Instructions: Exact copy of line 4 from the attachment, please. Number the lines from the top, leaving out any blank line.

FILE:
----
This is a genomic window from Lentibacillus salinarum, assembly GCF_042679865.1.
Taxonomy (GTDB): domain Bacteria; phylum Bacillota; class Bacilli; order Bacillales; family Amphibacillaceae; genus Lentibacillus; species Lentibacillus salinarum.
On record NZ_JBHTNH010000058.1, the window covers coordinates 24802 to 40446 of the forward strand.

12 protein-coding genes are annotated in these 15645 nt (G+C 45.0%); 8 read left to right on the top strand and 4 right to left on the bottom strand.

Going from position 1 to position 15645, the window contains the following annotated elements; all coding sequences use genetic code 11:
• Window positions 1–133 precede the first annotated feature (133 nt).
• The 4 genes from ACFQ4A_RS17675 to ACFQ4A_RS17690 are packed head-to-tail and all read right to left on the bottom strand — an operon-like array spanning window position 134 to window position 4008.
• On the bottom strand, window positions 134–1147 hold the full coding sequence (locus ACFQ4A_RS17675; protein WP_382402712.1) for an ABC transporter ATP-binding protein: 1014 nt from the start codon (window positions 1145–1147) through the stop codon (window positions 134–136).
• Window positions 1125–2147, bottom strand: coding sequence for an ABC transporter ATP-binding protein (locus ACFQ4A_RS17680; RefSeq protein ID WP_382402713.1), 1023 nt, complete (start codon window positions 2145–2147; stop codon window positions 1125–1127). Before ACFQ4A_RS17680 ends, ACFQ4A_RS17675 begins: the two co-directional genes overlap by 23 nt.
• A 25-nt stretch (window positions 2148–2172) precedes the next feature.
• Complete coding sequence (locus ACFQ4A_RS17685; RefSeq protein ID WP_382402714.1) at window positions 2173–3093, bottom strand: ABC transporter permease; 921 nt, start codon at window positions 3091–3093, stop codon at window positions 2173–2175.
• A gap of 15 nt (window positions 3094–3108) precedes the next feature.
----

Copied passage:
12 protein-coding genes are annotated in these 15645 nt (G+C 45.0%); 8 read left to right on the top strand and 4 right to left on the bottom strand.